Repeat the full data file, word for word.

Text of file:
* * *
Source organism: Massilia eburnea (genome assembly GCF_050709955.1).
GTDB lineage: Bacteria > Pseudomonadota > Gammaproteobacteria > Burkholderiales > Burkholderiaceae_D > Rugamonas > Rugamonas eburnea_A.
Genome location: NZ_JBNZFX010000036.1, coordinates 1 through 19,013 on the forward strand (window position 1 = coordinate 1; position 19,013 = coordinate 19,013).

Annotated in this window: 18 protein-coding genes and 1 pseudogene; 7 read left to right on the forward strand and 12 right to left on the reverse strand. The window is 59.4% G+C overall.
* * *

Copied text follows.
Source organism: Massilia eburnea (genome assembly GCF_050709955.1).
GTDB lineage: Bacteria > Pseudomonadota > Gammaproteobacteria > Burkholderiales > Burkholderiaceae_D > Rugamonas > Rugamonas eburnea_A.
Genome location: NZ_JBNZFX010000036.1, coordinates 1 through 19,013 on the forward strand (window position 1 = coordinate 1; position 19,013 = coordinate 19,013).

Annotated in this window: 18 protein-coding genes and 1 pseudogene; 7 read left to right on the forward strand and 12 right to left on the reverse strand. The window is 59.4% G+C overall.